Brave New World: How 2021 Was a Useful Reset for Luxury

    As 2021 comes to a close, the year will likely be remembered as that of an important reset for the luxury sector.
    As 2021 comes to a close, the year will likely be remembered as that of an important reset for the luxury sector. Photo: Shutterstock
    Erwan RambourgAuthor
      Published   in Hard Luxury

    Key Takeaways:#

    • The world is again struggling with the latest COVID-19-related constraints, but the holiday season should cap a very strong year in luxury sales.
    • The crisis has brought about a more professional approach to managing luxury and genuine changes in the relationship between brands and consumers.
    • Important progress has been made towards a more inclusive, local, sustainable and thoughtful future in which creativity and risk-taking are rewarded.

    COVID-19 cases are picking up again across the globe and there are new heavy restrictions on travel. Will this mean luxury sales will be soft short-term? Don’t bet on it.

    When many were talking about “Christmas in summer” six months ago, it’s very unlikely Christmas won’t happen now. Some consumers may have bought some gifts ahead of time but that almost ensures spending will overall be strong as some may come for more. Importantly, luxury continues to benefit from increased financial means linked to equity markets and the benefits of “staycationing,” but it is the psychological factors — a better knowledge of the brands, a younger generation just starting to purchase, the need to reward yourself and a desire for escapism — which are really likely to support strong demand.

    As I described in my book, Future Luxe, the luxury industry was poised for a strong decade of growth post COVID-19. Regardless of the debate around whether we can say we are in a post-COVID-19 world just yet, 2021 has set the framework for what’s ahead.

    A more professional management approach#

    In an industry that was for long seen as being complacent, tough choices were forced upon management teams in 2021 in terms of staff allocation, rent renegotiations, and investment priorities. Separately, as travel conditions and virus-related restrictions changed very often, management teams, as well as sales associates have been trained to become very nimble and adaptable.

    A better knowledge of consumers#

    As data is everywhere in an industry that is now dominated by a “direct-to-consumer” approach, it has enabled brands to become a lot savvier about their end consumers. Ironically, technology has made us closer despite the COVID-inflicted physical separation. Conversely, local consumers, notably in Europe, that had been somewhat ignored, have seen some renewed attention and as a consequence, have moved the needle a bit for the sector. While Chinese consumers are still the most relevant for the space, there is much greater diversity in terms of contribution to luxury sales by nationality than before the crisis and much more potential unlocked, most notably with the American consumer.

    A more inclusive sector#

    As noted in my previous column (Talking About My Generation), one of the legacies of Virgil Abloh — the recently departed genius designer — has been not only to build bridges between luxury brands and the next generation, but also to help them understand societal change that they need to take into account to remain relevant. To a certain extent, luxury companies need to gradually become the mirror of the communities they are selling to. The recent nomination of a female, Indian-origin, Chanel global CEO coming with an HR background and from outside of the luxury industry is in many regards a breath of fresh air and a reason for hope.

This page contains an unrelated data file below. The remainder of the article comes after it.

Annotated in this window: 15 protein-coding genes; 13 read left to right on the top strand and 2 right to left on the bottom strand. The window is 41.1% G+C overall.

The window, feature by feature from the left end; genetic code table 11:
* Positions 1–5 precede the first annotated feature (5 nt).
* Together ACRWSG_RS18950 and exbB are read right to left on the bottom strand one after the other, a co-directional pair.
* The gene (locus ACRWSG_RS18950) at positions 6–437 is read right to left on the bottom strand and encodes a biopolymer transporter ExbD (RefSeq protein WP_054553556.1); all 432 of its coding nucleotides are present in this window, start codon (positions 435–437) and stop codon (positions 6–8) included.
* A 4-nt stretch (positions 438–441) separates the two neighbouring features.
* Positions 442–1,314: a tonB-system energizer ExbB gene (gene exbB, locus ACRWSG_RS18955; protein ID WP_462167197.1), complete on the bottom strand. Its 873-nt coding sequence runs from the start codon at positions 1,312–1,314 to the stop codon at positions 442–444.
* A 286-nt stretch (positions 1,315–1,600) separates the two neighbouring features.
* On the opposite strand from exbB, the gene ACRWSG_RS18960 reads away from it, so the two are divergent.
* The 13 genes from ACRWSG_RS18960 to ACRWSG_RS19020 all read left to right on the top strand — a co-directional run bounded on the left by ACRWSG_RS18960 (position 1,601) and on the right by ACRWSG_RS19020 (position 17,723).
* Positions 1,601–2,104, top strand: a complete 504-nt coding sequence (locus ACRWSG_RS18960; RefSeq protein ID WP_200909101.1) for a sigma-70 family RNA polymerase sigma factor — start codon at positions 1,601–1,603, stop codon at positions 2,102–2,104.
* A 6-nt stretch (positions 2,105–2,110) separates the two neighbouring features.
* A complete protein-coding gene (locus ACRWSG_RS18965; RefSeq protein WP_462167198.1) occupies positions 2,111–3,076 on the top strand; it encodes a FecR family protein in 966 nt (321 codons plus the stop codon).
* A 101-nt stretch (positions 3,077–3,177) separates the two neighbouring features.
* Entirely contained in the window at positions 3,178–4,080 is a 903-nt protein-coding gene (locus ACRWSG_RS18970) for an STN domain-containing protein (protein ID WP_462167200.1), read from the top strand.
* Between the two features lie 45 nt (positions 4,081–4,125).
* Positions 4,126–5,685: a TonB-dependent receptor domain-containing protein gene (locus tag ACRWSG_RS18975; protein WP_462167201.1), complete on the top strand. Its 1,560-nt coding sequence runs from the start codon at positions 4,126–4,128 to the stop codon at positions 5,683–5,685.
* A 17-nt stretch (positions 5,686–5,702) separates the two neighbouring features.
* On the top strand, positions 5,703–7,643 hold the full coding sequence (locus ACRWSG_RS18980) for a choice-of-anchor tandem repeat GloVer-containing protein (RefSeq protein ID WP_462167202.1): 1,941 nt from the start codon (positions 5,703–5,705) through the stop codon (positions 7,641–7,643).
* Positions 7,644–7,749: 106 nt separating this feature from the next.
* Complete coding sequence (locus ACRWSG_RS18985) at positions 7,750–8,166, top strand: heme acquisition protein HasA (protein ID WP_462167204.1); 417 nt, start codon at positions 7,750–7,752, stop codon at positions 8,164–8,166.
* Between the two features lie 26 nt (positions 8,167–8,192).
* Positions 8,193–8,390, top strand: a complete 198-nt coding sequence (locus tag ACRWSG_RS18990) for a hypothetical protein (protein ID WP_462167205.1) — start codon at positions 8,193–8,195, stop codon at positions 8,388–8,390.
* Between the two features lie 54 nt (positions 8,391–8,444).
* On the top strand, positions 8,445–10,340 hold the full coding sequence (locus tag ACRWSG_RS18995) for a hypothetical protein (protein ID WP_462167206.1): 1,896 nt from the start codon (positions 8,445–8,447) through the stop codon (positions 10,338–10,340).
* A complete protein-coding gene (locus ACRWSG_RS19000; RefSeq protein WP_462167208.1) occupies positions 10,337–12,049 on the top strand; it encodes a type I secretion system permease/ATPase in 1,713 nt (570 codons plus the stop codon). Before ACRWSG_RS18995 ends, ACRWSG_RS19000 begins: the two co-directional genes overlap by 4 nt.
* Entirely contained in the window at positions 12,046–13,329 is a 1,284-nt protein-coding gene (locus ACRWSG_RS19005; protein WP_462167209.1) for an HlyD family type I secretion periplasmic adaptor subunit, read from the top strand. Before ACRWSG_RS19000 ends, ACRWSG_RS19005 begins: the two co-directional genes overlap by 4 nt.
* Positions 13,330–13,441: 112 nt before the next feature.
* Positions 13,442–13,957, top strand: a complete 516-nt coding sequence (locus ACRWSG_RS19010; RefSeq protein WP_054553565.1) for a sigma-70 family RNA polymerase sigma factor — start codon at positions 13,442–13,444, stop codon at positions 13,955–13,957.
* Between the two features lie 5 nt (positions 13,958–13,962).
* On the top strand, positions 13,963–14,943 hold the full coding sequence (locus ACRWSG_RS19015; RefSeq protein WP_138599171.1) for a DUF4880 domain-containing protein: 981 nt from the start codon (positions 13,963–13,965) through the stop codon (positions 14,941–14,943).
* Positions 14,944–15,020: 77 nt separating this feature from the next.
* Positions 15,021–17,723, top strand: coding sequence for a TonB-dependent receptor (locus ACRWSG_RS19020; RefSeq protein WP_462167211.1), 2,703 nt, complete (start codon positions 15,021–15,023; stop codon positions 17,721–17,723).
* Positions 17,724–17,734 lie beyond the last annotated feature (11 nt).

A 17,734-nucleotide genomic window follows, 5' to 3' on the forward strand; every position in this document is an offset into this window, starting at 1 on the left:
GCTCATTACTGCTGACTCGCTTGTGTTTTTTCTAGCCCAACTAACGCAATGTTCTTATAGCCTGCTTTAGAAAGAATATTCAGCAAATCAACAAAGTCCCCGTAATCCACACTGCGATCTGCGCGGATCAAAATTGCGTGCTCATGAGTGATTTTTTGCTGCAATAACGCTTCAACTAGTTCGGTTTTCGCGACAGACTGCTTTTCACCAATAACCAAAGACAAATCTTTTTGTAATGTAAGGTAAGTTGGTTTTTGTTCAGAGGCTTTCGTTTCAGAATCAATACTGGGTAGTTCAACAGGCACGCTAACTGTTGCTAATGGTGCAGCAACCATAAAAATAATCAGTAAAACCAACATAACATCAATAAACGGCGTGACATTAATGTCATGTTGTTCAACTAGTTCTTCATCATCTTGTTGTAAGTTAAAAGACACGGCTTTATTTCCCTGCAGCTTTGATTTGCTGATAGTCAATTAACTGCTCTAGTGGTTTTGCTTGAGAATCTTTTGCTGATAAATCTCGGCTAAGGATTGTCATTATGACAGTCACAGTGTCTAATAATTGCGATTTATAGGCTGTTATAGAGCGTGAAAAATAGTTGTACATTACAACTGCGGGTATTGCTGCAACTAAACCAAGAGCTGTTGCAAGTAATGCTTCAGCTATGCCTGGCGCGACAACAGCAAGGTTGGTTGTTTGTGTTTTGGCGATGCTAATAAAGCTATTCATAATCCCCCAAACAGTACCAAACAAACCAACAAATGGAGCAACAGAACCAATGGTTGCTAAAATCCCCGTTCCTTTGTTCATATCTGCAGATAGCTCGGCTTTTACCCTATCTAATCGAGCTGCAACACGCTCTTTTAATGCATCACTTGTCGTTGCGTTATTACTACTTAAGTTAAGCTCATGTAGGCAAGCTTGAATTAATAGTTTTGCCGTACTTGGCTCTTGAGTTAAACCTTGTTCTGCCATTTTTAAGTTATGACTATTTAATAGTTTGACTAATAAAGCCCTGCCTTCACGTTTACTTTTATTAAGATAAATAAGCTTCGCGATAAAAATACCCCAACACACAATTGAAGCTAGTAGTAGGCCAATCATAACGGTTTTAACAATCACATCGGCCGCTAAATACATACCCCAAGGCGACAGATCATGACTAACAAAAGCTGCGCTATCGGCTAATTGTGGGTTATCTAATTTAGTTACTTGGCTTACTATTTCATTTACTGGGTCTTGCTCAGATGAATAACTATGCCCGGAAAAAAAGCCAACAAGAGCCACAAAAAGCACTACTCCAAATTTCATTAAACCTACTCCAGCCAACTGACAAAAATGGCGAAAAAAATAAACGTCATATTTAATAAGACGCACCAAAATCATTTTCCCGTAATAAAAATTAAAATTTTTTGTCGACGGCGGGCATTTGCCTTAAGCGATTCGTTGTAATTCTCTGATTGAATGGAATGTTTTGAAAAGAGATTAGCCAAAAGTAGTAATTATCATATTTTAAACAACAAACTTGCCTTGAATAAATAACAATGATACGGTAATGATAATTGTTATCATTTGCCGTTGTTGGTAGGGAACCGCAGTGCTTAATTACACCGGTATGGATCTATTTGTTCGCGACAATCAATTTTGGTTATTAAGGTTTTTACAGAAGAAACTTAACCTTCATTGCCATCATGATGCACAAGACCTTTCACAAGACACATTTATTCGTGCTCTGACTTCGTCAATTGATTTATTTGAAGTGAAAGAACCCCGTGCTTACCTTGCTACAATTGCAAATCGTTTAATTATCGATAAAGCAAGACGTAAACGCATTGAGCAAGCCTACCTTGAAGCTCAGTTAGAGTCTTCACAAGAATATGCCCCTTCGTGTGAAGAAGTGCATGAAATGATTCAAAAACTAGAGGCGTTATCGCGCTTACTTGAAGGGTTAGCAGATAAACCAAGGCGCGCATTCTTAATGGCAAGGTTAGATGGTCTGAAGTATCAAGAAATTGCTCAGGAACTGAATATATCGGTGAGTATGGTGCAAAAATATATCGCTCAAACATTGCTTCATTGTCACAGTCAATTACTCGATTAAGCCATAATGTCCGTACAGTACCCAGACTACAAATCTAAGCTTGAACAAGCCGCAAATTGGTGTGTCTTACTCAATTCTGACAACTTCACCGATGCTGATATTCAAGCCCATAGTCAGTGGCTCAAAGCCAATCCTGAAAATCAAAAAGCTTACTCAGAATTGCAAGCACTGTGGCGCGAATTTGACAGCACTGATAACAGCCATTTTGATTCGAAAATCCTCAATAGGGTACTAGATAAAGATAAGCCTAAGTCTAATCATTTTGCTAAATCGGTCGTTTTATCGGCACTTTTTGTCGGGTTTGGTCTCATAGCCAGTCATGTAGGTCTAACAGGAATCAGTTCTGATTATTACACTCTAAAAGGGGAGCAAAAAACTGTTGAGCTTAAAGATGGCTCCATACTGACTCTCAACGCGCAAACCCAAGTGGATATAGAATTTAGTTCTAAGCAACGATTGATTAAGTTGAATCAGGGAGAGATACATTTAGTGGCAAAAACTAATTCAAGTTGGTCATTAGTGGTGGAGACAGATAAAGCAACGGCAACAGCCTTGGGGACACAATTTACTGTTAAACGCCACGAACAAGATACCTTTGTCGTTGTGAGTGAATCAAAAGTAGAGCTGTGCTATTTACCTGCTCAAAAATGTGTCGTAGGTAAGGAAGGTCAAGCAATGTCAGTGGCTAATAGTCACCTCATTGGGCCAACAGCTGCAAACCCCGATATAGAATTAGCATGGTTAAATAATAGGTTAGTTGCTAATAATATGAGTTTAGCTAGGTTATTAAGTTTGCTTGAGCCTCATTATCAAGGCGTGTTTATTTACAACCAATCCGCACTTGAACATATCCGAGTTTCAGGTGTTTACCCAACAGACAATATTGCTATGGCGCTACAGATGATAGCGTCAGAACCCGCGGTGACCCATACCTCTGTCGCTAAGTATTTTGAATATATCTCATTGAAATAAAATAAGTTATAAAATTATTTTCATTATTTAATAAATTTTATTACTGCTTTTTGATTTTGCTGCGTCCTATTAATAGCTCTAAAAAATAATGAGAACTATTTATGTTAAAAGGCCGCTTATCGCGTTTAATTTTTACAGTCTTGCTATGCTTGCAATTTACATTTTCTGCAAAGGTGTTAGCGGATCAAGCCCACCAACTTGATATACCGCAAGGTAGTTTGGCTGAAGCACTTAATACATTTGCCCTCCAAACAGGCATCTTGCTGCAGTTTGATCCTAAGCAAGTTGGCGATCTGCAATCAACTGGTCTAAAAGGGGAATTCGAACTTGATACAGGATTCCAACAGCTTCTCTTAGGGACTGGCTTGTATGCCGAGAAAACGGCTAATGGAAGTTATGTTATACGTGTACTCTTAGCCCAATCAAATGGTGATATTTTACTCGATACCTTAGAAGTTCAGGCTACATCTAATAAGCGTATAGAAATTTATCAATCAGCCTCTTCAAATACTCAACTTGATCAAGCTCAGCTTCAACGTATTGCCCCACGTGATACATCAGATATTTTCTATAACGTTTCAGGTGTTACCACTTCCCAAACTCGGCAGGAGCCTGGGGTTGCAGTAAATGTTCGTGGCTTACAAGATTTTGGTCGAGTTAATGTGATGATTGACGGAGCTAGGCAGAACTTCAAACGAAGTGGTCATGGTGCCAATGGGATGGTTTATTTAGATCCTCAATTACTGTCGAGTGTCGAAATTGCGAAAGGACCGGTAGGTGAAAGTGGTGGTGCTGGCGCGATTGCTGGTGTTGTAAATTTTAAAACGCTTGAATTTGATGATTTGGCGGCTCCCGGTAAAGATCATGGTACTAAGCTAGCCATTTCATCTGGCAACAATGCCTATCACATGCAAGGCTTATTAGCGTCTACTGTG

A collaborative and responsible industry#

    Luxury had been on the backfoot on sustainability issues, risking to come across as insensitive or irresponsible. Many steps have been taken recently to make good on environmental, social and governance issues. Besides, the industry has taken a more mature stance on collaboration (or “coopetition”) by joining forces on topics such as blockchain, online distribution, and sourcing initiatives.

    Not taking yourself too seriously and taking risks#

    Probably the most visible learning of the crisis has been that luxury is, by essence, not needed. And as such, it should be entertaining, fun, and enable consumers to escape from their day-to-day. The most creative brands in the sector and those who have taken the most risks when the world was broadly shut and those who aren’t shy to look at new avenues, such as virtual products (see column called “Virtual Insanity: Not”), are by far, those who have been rewarded with the greatest sales growth.

    This is an op-ed article and reflects the views of the author and does not necessarily represent the views of Jing Daily.

    Erwan Rambourg has been a top-ranked analyst covering the luxury and sporting goods sectors. After eight years as a Marketing Manager in the luxury industry, notably for LVMH and Richemont, he is now a Managing Director and Global Head of Consumer & Retail equity research. He is also the author of Future Luxe: What’s Ahead for the Business of Luxury (2020) and The Bling Dynasty: Why the Reign of Chinese Luxury Shoppers Has Only Just Begun (2014).

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